When you’re last in line to receive a CD to review, it can be both easy and difficult to write about it, especially if most other reviewers generally had the same opinion. (Sorry, I can’t help but do a little background research, if only to inform myself a bit about the band.) And to some degree, I agree with some aspects of the reviews I’ve seen about this band’s debut album. It actually does BLAST its way on to the Industrial music scene, although I wouldn’t call it strictly Industrial.
Uberbyte is the brainchild of ex-Killing Miranda frontman Richard Pyne. KM was sort of a Goth-Metal outfit, fairly well known with a decent following. Pyne, apparently disillusioned with KM and went off in a different direction, re-christened himself as "Uberman" and started a hard dancefloor-oriented EBM/Industrial outfit called Uberbyte where synths and not guitars are at the forefront. Drawing on influences ranging from Apoptygma Berserk to Wumpscut or X-Marks the Pedwalk (I can’t think of any good well-known bands that begin with the letter "Z") and just about every male-fronted group loosely lumped into the Industrial Music category, Uberbyte pushes their way past the mosh pit to center stage in a bid to dominate the dark dance club scene.
From the anthemic opening track, "STAND UP [FOR UBERBYTE]" you know this music was made for live performance. While I try to ignore ghost of Jim Morrison hovering in the background ("Is everybody in? The ceremony is about to begin... ") I can’t ignore the BIG BEAT, and the crowd-rousing antics of Uberman ("front to the back, left to the right, everybody here STAND UP FOR UBERBYTE!"). It’s done with all the straight-aced tongue-in-cheek of Devo, and, believe it or not, these guys wear these futuristic black & white art deco uniforms when they play live! Holy shit! Now THAT takes balls. I think if the rest of the album had the same satirical bent, it might be right up there with Hanzel und Gretyl on the comic book industrial music scale. But... no, it doesn’t maintain that.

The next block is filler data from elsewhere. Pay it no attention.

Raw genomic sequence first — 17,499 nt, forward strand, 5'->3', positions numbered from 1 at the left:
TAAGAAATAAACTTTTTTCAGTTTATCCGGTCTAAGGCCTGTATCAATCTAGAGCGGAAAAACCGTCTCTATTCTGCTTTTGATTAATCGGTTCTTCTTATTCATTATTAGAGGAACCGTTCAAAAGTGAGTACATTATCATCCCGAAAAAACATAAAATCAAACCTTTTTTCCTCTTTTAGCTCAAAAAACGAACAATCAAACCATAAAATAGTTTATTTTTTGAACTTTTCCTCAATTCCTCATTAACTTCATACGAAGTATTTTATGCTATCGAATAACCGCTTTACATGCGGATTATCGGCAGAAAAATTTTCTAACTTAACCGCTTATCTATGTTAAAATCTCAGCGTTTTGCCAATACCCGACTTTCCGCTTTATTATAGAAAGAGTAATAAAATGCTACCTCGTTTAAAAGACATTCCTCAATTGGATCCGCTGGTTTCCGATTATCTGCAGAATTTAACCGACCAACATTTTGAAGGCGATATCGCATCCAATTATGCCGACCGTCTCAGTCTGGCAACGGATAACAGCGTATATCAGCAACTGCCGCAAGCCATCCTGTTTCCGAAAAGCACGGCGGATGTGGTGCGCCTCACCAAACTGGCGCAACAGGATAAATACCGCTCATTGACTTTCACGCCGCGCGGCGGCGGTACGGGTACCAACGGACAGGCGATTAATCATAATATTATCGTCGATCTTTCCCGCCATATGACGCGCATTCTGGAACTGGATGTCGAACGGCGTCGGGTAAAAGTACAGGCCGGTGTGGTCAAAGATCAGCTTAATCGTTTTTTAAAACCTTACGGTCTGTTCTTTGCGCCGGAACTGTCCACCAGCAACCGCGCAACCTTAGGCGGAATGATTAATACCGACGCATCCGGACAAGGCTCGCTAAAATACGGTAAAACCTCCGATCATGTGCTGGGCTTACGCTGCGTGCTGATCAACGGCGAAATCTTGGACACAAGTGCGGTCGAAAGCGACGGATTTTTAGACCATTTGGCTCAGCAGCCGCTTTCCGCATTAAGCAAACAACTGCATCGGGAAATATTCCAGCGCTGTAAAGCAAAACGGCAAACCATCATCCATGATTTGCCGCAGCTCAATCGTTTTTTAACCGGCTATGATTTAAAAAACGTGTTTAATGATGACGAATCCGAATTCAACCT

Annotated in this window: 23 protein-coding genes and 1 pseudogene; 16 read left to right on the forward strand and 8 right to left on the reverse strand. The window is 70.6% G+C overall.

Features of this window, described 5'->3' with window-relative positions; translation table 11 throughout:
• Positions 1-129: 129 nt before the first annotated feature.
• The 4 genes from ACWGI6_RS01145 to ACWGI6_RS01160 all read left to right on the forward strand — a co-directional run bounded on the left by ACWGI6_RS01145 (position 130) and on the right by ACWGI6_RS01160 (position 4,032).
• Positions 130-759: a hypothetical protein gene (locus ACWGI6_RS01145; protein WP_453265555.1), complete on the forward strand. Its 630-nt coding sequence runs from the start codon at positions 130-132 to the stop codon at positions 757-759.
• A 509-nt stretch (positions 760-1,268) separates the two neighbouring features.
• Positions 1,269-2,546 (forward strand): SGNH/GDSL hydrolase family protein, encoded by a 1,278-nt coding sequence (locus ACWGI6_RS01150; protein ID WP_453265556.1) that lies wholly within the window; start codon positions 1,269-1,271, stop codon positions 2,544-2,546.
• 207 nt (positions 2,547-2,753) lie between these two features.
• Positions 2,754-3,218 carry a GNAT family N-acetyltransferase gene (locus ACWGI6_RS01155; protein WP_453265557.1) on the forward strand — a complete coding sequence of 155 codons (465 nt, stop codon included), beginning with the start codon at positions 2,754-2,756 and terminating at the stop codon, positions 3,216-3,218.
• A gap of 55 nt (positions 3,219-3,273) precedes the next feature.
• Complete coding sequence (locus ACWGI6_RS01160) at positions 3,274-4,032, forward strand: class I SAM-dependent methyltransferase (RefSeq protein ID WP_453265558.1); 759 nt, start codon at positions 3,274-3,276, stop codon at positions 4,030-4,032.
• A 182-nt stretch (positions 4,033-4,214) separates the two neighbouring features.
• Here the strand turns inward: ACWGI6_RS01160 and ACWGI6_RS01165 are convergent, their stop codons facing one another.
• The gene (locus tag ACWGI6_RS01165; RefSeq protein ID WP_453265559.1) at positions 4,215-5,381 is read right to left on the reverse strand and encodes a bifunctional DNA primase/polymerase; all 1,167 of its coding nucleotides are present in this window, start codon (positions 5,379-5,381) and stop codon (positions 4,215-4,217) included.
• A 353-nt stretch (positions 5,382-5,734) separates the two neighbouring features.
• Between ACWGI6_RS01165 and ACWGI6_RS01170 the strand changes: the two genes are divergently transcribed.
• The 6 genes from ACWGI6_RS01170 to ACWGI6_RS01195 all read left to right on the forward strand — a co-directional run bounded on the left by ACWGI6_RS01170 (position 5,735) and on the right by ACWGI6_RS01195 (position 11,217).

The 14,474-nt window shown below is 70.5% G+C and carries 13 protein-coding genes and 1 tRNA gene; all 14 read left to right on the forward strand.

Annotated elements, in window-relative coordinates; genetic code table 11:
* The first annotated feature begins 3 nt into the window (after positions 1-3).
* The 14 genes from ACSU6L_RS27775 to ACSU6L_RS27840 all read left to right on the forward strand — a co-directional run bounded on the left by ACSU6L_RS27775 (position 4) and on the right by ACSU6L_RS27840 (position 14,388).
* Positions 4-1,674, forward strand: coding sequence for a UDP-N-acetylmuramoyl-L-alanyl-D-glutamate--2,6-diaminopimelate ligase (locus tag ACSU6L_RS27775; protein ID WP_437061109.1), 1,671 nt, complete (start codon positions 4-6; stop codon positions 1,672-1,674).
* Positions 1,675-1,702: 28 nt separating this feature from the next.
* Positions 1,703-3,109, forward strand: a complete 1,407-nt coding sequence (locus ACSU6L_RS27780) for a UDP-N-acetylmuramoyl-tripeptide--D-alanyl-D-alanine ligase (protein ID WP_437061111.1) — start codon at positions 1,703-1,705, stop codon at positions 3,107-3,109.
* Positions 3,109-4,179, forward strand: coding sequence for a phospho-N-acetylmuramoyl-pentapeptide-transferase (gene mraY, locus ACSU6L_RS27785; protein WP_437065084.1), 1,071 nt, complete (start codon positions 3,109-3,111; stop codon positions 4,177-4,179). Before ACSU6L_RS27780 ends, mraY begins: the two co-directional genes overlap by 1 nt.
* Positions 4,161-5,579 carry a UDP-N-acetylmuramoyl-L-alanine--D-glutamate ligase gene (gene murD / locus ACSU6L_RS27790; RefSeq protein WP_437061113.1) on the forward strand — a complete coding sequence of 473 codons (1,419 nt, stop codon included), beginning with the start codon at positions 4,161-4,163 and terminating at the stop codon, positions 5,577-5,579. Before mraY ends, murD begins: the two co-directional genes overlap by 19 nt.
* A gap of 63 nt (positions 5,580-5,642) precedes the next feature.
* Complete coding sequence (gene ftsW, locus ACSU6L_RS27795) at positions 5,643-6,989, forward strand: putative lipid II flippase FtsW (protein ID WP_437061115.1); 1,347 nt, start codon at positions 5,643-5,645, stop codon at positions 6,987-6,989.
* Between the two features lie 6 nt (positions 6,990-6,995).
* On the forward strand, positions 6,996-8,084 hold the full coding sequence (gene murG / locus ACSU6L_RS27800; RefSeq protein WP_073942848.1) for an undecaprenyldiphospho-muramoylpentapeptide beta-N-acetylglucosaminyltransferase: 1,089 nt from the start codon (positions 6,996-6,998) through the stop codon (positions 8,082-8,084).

Not to say that SIC doesn’t have some excellent moments. It does. In fact, there are some really good memorable tracks, or memorable moments within some tracks. And the production is great. The synth sounds, sequenced programming and bells and whistles are spot on even if you’ve heard most it them before elsewhere. The vocal treatment is what you’d expect, dark, raspy and processed for the most part, although there are some tracks that have clearer vocals, and even a female vox on one track. My little bit of wincing were due to the overuse of sampled dialogue sound bytes, the counting (1, 2,3,4... eins, zwei ,drei, fier,... uno dos, tres, quatro, et al), the profundity overly simplified melodic hooks, and repetition, repetition, repetition. Some 5 minute tracks would have made better 3 minute tracks. But I guess that when you’ve got em dancing, you wan to keep em dancing. Lyrics are a bit light on substance but I guess you can’t have everything. The problem with SIC is, that an EP’s worth of good material has been expanded to nearly a full hour album. I’m sure it helps fill out the live show, but it’s the difference between a good album and a GREAT album. I think that if Uberbyte wants to be the iconic Industrial band they seem to be aspiring to be, they need less filler and more blow-away songs. Trim away some of the sampled sound bytes and ramp up the larger-than-life band identity. More humor too. (Yeah, I know it’s a grim, fucked up world we live in, but nobody said you can’t make fun of it.) But this is all MY idea of a good time, it may not be yours.
I read an interview with Richard Pyne, and I can tell he’s a pretty savvy individual. I also know he doesn’t give a fuck what I or any other reviewer says about Uberbyte. (Aw, c’mon Unberman, the good reviews have gotta stroke your ego just a little bit.) But I’m really curious what the next album has in store, and if Uberbyte ever plays Upstate NY, I’ll most likely be there.